Using the 74HC595 — Control 16 LEDs

Figure 1 shows a bit of a rat’s nest of wires on breadboards. The two ICs on the left are 595s and are used to control the 16 LEDs. The schematic for this is shown in Figure 7, but please note that this doesn’t show the IC VCC and GND connections with pins 14 and 8, respectively. Since our goal is to get some preliminaries on SPI, I’ve named the pin signals with their SPI equivalents.

FIGURE 7. Serial-In-Parallel-Out Schematic.

In our software, we need to do several things to send out the 16 bits of serial data and have them show up on the two 595 outputs. First, we set the /SS (Slave Select) to 1 so that the bits will not show on the parallel output while they are being shifted into the devices (this locks the old data on the output until all the new data is input). Next, we present each of the 16 bits in sequence on the MOSI (Master Out Slave In) pin, followed by toggling the SCLK (Serial CLocK) pin that tells the 595 to shift that bit into the serial register. Finally, after all 16 bits are shifted in, we set the /SS low which causes the serial bits in the serial shift register to be transferred to the parallel output register. The following code snippet shows how to turn on every other LED:

// Set alternate LEDs on off
// 0x5555 HEX <> 0101010101010101 binary
Uint16_t myVar = 0x5555;

// Clear slave select so data won’t show while shifting

// output 16 bits to the 595
for (i=0; i<=15; i++)
    // Put bit on mosi_pin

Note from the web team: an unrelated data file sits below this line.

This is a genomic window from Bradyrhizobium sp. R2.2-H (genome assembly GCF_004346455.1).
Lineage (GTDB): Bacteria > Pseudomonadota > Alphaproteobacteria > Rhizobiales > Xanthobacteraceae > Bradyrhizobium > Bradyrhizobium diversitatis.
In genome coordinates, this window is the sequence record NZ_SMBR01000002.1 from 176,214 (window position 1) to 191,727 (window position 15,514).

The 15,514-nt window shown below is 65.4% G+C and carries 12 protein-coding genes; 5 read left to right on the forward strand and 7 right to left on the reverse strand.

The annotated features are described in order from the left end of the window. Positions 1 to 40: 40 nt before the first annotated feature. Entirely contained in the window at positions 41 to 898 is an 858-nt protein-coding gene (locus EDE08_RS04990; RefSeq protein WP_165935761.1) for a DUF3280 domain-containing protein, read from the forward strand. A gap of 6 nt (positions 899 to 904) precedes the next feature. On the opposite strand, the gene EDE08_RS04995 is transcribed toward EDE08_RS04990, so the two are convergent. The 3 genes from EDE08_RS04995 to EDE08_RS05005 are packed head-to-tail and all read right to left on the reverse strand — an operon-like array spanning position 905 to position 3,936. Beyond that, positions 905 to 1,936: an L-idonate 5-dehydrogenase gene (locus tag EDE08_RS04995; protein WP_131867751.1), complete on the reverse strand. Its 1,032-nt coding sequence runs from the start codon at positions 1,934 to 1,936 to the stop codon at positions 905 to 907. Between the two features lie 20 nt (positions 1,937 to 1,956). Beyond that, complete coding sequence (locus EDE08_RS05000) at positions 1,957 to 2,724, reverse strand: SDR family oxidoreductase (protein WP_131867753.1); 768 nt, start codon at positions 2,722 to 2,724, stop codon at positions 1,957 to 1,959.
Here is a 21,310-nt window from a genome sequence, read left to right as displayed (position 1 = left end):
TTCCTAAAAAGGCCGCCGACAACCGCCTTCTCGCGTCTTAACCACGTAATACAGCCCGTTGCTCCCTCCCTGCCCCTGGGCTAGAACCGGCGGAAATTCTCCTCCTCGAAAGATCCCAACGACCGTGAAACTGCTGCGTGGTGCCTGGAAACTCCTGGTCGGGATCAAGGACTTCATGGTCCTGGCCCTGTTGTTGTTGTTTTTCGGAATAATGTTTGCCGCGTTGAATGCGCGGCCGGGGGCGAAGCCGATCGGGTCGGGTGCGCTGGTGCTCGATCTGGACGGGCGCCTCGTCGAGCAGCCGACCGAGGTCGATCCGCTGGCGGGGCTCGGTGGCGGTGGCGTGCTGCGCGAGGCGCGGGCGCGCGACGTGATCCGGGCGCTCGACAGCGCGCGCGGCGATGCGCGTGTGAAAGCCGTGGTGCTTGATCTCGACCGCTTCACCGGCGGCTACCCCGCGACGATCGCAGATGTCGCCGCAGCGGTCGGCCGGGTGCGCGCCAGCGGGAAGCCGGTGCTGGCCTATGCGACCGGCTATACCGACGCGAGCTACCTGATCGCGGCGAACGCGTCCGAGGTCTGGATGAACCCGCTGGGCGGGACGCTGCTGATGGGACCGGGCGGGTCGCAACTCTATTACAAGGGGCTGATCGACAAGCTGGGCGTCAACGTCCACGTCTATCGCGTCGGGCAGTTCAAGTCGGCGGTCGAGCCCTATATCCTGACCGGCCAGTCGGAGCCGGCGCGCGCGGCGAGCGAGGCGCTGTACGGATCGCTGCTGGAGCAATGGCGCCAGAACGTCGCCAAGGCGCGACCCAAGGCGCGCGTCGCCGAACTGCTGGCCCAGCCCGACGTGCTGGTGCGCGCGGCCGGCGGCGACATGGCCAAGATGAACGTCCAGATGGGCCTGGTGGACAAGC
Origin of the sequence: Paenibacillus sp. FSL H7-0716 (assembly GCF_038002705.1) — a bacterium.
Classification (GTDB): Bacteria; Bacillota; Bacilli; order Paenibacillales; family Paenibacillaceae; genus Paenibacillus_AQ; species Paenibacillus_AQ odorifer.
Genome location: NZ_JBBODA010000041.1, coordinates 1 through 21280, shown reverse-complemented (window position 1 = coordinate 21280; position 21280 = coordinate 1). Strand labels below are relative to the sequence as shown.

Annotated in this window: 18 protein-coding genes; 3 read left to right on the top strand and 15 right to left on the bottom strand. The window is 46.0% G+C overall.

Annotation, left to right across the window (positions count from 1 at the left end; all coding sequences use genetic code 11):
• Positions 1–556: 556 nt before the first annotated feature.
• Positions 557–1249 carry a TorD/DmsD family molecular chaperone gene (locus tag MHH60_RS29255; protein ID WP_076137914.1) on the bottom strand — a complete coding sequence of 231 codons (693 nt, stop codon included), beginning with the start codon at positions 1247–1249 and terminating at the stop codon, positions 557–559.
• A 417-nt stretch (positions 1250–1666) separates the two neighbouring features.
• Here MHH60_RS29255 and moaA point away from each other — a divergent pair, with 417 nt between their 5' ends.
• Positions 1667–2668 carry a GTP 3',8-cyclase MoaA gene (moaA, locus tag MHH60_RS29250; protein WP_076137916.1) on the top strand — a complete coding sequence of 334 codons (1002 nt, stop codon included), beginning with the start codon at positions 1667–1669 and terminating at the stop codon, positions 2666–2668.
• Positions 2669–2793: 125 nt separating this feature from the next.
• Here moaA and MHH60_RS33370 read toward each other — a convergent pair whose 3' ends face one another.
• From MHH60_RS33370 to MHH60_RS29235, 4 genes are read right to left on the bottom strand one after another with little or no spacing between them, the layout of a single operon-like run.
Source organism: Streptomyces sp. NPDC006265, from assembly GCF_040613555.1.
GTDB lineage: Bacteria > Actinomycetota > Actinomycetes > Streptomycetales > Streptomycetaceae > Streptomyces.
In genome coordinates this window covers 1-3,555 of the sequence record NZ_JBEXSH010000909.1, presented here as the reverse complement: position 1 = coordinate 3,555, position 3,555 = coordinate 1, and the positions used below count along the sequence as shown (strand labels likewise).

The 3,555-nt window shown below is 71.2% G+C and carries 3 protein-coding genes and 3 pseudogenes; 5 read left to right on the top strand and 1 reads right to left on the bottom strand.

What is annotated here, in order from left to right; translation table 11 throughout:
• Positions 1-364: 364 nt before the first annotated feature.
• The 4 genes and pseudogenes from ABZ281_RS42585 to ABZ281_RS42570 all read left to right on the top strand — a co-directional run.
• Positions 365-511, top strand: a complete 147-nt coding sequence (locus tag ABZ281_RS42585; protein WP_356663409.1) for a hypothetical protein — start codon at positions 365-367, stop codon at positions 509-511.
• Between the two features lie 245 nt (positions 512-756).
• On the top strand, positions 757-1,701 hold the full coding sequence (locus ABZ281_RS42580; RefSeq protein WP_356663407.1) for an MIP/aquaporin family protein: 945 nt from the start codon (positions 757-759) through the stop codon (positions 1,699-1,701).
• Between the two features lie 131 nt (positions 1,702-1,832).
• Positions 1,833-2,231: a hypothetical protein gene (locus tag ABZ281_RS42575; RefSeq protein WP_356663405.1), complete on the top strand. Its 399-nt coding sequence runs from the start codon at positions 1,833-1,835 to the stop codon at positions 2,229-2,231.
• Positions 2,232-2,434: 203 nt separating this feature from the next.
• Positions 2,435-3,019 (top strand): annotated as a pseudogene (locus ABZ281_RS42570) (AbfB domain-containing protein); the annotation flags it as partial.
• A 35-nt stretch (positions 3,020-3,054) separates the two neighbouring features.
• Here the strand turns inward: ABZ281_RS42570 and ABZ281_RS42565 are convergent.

if(is_bit_set(myVar, i)

// Toggle the clock to output it

// Set slave select to transfer data
// from serial to parallel registers

Since our purpose at this point is to get the 595 working, we’ll defer looking at the SPI macros in the code snippet (hey are in the source code).

Using the 74HC597 — Read an eight-bit DIP Switch

FIGURE 8. Parallel-In-Serial-Out Schematic.

We will test this IC using the circuit shown in Figure 8. We use the 597 by first toggling the storage register clock input pin 12 (ST_CP) to shift the parallel port input pin states (D0-D7) to the parallel register. Next, we toggle the parallel load line pin 13 (/PL) which causes the 597 to move the data present in the parallel input register to the serial shift register. Finally, we toggle the shift register clock input pin 11 (SH_CP) eight times to shift the bits out on the serial data output pin 9 (Q) which we monitor with our MISO (Master In Slave Out) pin. We can see this process in action in the following code snippet: